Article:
In this example, the mirror labeled M is used twice (in both MA/AM and PME/EMP). This suggests that mirrors have the same letter on both sides.

Now, it's time to solve the real puzzle! First, we'll need to solve the clues. Some of these clues are broken up into multiple parts; the answers to each part should be concatenated together. The use of the mirror constraint can also be helpful to answer the clues.

1. FashionableIN
2. Exclamation by a knightNI
3. Saharan desert pavementREG
4a. It's one hour ahead of UTCCET (Central European time)
4b. Solid waterICE
4c. Approx. a certain timeC (circa)
5. Kind of ID tagRF (radio frequency, like an RFID tag)
6. Symbol for element 103LR (lawrencium)
7a. ____ n'est pas une pipeCECI
7b. Toshiba subsidiary making retail products, among othersTEC
8a. Location of westernmost U.S. MintSF (San Francisco)
8b. Death Note detectiveL
9a. Avg. dist. from the Earth to the SunAU (astronomical unit)
9b. Any one of three basic skills taught in schools?R (as in the 3 R's)
10. Language code of the first part of clue 7FR (French)
11. Two in MaoriRUA
12a. ASCII 0x0ALF (line feed)
12b. Letter used to denote entropyS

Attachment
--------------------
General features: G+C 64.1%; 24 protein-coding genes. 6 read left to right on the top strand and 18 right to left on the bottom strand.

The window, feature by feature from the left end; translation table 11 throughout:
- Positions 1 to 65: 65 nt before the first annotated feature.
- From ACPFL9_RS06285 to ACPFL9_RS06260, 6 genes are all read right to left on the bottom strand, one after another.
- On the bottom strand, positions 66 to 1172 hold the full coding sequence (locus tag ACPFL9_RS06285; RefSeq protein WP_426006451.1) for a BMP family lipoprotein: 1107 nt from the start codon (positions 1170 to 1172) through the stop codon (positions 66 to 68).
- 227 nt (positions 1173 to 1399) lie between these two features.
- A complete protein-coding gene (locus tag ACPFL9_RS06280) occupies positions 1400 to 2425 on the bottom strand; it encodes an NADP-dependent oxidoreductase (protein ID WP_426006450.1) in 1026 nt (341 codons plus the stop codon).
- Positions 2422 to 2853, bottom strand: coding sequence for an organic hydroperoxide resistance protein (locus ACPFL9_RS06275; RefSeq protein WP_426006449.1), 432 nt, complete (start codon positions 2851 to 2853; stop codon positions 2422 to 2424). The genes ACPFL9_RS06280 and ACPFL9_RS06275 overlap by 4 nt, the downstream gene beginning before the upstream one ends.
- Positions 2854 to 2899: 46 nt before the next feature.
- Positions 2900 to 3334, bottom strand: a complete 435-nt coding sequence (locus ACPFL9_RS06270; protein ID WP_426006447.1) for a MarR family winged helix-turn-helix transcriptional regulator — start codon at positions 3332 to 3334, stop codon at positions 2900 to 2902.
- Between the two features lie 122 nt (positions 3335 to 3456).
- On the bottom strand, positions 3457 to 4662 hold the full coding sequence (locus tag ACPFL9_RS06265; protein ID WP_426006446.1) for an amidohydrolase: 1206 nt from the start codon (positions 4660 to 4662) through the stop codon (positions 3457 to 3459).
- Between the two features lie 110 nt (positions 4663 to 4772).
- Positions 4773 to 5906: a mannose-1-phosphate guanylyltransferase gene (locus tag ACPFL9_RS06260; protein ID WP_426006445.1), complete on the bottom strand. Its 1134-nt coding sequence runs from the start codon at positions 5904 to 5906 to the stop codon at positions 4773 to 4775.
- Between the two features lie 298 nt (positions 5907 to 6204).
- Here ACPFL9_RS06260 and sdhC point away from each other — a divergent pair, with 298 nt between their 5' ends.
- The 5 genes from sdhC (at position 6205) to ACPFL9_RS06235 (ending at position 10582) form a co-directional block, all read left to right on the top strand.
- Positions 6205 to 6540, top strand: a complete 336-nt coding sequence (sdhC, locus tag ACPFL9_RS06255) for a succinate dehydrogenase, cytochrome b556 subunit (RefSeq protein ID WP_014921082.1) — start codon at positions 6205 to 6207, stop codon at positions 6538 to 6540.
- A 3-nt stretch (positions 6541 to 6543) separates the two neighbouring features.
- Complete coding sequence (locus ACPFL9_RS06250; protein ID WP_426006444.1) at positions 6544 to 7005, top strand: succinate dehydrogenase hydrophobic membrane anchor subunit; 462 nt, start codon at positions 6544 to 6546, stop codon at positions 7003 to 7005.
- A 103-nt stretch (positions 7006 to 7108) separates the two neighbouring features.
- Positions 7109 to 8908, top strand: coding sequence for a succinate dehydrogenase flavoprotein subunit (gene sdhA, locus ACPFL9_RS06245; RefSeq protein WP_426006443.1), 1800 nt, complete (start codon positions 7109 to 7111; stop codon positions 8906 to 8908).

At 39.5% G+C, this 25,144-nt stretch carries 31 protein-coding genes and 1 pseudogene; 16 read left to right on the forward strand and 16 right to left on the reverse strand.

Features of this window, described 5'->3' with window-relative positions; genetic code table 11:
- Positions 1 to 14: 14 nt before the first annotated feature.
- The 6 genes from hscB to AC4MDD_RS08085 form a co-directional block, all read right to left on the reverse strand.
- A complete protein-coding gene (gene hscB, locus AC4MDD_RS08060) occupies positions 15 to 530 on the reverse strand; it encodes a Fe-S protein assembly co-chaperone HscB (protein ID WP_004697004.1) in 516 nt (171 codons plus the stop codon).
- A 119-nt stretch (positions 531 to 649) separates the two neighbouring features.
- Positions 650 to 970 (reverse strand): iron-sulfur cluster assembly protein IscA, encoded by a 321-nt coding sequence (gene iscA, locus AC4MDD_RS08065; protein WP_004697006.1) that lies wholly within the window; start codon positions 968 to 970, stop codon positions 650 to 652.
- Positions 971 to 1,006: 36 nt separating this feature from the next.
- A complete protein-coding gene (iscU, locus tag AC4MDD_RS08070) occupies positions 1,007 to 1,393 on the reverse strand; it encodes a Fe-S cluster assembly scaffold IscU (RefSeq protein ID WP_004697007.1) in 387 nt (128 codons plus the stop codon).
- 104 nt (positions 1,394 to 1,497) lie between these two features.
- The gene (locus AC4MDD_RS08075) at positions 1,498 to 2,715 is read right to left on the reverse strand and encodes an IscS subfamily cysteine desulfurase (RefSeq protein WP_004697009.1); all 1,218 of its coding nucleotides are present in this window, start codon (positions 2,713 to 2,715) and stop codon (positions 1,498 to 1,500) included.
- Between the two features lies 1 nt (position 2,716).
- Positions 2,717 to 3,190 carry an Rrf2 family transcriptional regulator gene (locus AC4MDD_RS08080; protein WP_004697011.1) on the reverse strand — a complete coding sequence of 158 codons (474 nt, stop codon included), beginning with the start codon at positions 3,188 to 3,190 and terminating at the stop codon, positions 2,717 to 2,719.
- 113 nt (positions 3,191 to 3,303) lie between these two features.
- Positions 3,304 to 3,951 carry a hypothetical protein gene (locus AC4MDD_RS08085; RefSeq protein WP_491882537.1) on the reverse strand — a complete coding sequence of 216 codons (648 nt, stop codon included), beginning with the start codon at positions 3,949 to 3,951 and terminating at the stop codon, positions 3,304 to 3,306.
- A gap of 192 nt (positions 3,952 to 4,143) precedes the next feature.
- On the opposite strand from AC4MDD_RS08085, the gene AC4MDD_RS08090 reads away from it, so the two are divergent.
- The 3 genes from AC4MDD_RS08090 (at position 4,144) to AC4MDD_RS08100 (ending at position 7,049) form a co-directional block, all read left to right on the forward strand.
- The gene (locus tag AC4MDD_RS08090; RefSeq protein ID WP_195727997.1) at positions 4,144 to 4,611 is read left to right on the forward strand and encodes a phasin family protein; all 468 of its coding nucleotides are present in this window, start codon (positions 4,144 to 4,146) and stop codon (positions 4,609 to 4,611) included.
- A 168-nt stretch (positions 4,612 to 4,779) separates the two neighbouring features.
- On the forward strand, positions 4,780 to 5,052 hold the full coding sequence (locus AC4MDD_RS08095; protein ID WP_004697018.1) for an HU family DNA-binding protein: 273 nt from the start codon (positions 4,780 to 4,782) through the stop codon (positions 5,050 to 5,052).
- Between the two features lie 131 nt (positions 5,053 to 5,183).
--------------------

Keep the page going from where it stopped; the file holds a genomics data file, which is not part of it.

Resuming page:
13. Former "do" in musicUT
14. Mongolian yurtGER
15. Et ____, brute?TU
16. Area of ML involving maximizing a reward functionRL (reinforcement learning)

Armed with the clue answers, we can solve the grid as follows. Note that one of the paths uses a mirror twice; indeed that letter counts twice. A full logical solution follows in the appendix.


Reading the mirrors in row-major order gives the cluephrase REFLECTING SURFACE, which clues the answer MIRROR.

Author’s Notes

This genre is very closely related to the Nikoli logic puzzle genre Kin-Kon-Kan, which has the same one mirror per region constraint, but instead of having strings of letters on the outside, it just gives the pairings along with number of bounces.

This does mean that there is a bit more information given in these clues, as paths using both sides of the mirror share letters, so you can deduce a bit more. This wasn't strictly necessary to solve the puzzle logically, however.